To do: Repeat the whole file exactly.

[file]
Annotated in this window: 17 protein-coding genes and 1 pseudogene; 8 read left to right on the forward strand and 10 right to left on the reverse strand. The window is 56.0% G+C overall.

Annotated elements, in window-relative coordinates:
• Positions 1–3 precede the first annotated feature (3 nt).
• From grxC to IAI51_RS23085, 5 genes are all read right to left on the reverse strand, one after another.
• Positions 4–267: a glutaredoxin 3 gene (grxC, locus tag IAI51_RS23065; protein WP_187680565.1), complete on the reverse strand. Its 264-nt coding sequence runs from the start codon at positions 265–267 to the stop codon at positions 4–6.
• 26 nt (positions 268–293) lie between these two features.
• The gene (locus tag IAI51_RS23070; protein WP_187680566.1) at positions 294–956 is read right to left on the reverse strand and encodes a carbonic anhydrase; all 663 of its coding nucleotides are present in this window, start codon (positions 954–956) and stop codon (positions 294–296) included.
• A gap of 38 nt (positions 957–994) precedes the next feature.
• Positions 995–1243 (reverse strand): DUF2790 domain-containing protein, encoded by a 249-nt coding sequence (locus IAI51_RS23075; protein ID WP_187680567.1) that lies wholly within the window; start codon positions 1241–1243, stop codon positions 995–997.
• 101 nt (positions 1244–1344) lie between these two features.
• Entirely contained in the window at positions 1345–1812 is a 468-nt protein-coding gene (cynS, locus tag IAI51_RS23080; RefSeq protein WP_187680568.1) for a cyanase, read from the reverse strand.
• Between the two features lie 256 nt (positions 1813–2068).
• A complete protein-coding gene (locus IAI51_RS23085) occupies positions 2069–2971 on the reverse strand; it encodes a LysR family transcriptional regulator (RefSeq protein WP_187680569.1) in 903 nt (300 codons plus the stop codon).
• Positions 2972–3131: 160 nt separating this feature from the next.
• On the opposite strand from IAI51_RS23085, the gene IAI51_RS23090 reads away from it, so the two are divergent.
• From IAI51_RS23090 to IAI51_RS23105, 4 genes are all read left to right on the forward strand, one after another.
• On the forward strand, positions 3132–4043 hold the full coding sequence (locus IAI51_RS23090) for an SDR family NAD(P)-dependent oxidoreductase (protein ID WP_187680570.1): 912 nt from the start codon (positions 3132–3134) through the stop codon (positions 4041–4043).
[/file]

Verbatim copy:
Annotated in this window: 17 protein-coding genes and 1 pseudogene; 8 read left to right on the forward strand and 10 right to left on the reverse strand. The window is 56.0% G+C overall.

Annotated elements, in window-relative coordinates:
• Positions 1–3 precede the first annotated feature (3 nt).
• From grxC to IAI51_RS23085, 5 genes are all read right to left on the reverse strand, one after another.
• Positions 4–267: a glutaredoxin 3 gene (grxC, locus tag IAI51_RS23065; protein WP_187680565.1), complete on the reverse strand. Its 264-nt coding sequence runs from the start codon at positions 265–267 to the stop codon at positions 4–6.
• 26 nt (positions 268–293) lie between these two features.
• The gene (locus tag IAI51_RS23070; protein WP_187680566.1) at positions 294–956 is read right to left on the reverse strand and encodes a carbonic anhydrase; all 663 of its coding nucleotides are present in this window, start codon (positions 954–956) and stop codon (positions 294–296) included.
• A gap of 38 nt (positions 957–994) precedes the next feature.
• Positions 995–1243 (reverse strand): DUF2790 domain-containing protein, encoded by a 249-nt coding sequence (locus IAI51_RS23075; protein ID WP_187680567.1) that lies wholly within the window; start codon positions 1241–1243, stop codon positions 995–997.
• 101 nt (positions 1244–1344) lie between these two features.
• Entirely contained in the window at positions 1345–1812 is a 468-nt protein-coding gene (cynS, locus tag IAI51_RS23080; RefSeq protein WP_187680568.1) for a cyanase, read from the reverse strand.
• Between the two features lie 256 nt (positions 1813–2068).
• A complete protein-coding gene (locus IAI51_RS23085) occupies positions 2069–2971 on the reverse strand; it encodes a LysR family transcriptional regulator (RefSeq protein WP_187680569.1) in 903 nt (300 codons plus the stop codon).
• Positions 2972–3131: 160 nt separating this feature from the next.
• On the opposite strand from IAI51_RS23085, the gene IAI51_RS23090 reads away from it, so the two are divergent.
• From IAI51_RS23090 to IAI51_RS23105, 4 genes are all read left to right on the forward strand, one after another.
• On the forward strand, positions 3132–4043 hold the full coding sequence (locus IAI51_RS23090) for an SDR family NAD(P)-dependent oxidoreductase (protein ID WP_187680570.1): 912 nt from the start codon (positions 3132–3134) through the stop codon (positions 4041–4043).